How to Take Good Pictures of Your Pets!
8 November, 2017
good pics of pets

Guest Blog by Sloan McKinney

So, you want to take some pictures of your family pet? While it’s a great idea to capture some beautiful images of the four-legged member of your household, there are some things you’ll want to keep in mind if you want pictures that are definite keepers and social media-worthy.

You don’t have to be a professional to get great results — you just need the right strategy and technique. For pictures of your pet that you’ll be proud of, check out the following tips:

Consider Your Pet’s Personality

The first thing you’ll want to do is reflect on your pet’s personality what makes your cat, dog, ferret, or other animal what it is? If your pet loves nothing more than to eat and to lounge around its food and water bowls, then it makes sense to incorporate this into your pictures by, for instance, snapping pictures when your dog is eating, drinking, or relaxing in its favorite spot. If your pet is a bundle of energy, then perhaps the perfect backdrop for your pet photos is the neighborhood park.

You’ll get to take pictures in an environment where your pet’s personality will shine through, which will lead to authentic photos that tell a story. A good way to determine your dog’s personality is to consider its breed. French bulldogs, for instance, are known as companion dogs, have a reputation for being mischievous and clownish, and love to be the center of attention, and are quite comfortable being around people. So, take into account the inherent characteristics of your pet’s breed, and use this data to take some interesting pictures.

Up Close & Personal

Since pets tend to be smaller than humans, it’s important that you make an effort to get up close before taking pictures of your pet. If you’re too far away, your cat, dog, or other animal will end up melding into their surroundings rather than serving as the chief component. While you’re at it, crouch down so that you’re at eye-level with your pet. If this is difficult, put your pet on the sofa or on another surface that makes it easier for you to get down to its level to capture how things look from your pet’s vantage point. This will make for better pics.

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Lighting

Lighting is also of importance. However, given that pets can be easily distracted and even startled, you’d probably be best served by avoiding the flash feature on your camera. In addition to these potential problems, using flash can ruin your pet pictures by creating a red-eye situation where your pet will be depicted with what looks like red eyes. You can avoid the need for using flash if you take your pet pictures outside where you’ll benefit from natural light.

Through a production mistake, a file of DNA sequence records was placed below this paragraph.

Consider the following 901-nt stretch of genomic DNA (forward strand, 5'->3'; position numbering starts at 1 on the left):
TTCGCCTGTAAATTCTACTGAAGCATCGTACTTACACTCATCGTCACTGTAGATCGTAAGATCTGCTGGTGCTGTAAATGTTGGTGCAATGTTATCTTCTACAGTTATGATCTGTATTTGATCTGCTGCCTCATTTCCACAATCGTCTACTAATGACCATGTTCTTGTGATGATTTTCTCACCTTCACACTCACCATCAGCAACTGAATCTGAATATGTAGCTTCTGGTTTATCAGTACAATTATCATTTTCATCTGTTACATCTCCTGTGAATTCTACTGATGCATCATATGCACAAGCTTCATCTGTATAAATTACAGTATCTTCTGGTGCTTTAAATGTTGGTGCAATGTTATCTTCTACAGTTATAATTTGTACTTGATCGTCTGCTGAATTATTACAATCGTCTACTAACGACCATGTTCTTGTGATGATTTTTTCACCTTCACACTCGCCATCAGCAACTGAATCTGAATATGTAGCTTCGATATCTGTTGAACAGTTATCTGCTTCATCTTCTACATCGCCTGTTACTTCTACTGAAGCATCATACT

Freeze

While it can be fun to observe your pet’s antics and busy lifestyle, this movement can be frustrating if you’re trying to take some good pet pictures. One way to capture great photos of a dog that is always on the move is to select a quicker shutter speed on your camera, which will essentially freeze your pet’s movement to capture nice photos. Whatever camera you have, find out how to choose the fastest shutter speed to make the most of your photo shoot.

Beware of Background

Be purposeful when selecting the background for pet pictures. If you’re using a point-and-shoot type of camera, position your dog no fewer than 12 feet in front of what you want to use as a background. This will ensure that your dog, cat, or other animal will be more in focus than the background. Also, ensure that the background is a different color than is your pet — so, for instance, don’t take pics of a white dog in front of a mostly white background. Otherwise, your pet will almost meld into the background, which won’t make for the most compelling of photos.

With these tips, you’ll be well on your way towards taking good pet pictures that you’ll be proud of. One more recommendation would be to take way more pictures than you think you’ll actually need since it will give you more options when you start to sort through the ones you’ve taken.

Sloan McKinney is a journalist based in Southern California. After writing about pop culture for a number of years, she has recently begun writing for a new audience. Inspired by DeAnthony, her cat, as well as her dog Max, Sloan now hopes to help other pet owners guarantee their animal companions happy and healthy lives.

Other articles that you might like to read:

Why Does Your Dog Follow You Everywhere?

Your Dog Knows If You are Selfish or Generous

Why Dogs Take Food Out of the Bowl and Eat Elsewhere

 

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